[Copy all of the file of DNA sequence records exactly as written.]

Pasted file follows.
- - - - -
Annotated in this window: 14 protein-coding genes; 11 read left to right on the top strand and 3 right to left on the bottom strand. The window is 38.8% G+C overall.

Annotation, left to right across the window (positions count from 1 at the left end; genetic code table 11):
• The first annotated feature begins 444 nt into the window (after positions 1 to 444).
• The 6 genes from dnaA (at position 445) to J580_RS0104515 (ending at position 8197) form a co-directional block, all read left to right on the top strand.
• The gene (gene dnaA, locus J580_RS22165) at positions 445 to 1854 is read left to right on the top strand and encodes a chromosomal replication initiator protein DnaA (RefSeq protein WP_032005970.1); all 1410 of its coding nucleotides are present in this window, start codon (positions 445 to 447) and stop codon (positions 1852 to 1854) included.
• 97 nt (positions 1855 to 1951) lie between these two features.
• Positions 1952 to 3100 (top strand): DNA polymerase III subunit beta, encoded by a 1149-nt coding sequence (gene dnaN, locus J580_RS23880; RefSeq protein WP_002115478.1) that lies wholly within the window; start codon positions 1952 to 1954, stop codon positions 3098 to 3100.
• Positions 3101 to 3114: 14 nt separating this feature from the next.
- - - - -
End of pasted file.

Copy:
Annotated in this window: 14 protein-coding genes; 11 read left to right on the top strand and 3 right to left on the bottom strand. The window is 38.8% G+C overall.

Annotation, left to right across the window (positions count from 1 at the left end; genetic code table 11):
• The first annotated feature begins 444 nt into the window (after positions 1 to 444).
• The 6 genes from dnaA (at position 445) to J580_RS0104515 (ending at position 8197) form a co-directional block, all read left to right on the top strand.
• The gene (gene dnaA, locus J580_RS22165) at positions 445 to 1854 is read left to right on the top strand and encodes a chromosomal replication initiator protein DnaA (RefSeq protein WP_032005970.1); all 1410 of its coding nucleotides are present in this window, start codon (positions 445 to 447) and stop codon (positions 1852 to 1854) included.
• 97 nt (positions 1855 to 1951) lie between these two features.
• Positions 1952 to 3100 (top strand): DNA polymerase III subunit beta, encoded by a 1149-nt coding sequence (gene dnaN, locus J580_RS23880; RefSeq protein WP_002115478.1) that lies wholly within the window; start codon positions 1952 to 1954, stop codon positions 3098 to 3100.
• Positions 3101 to 3114: 14 nt separating this feature from the next.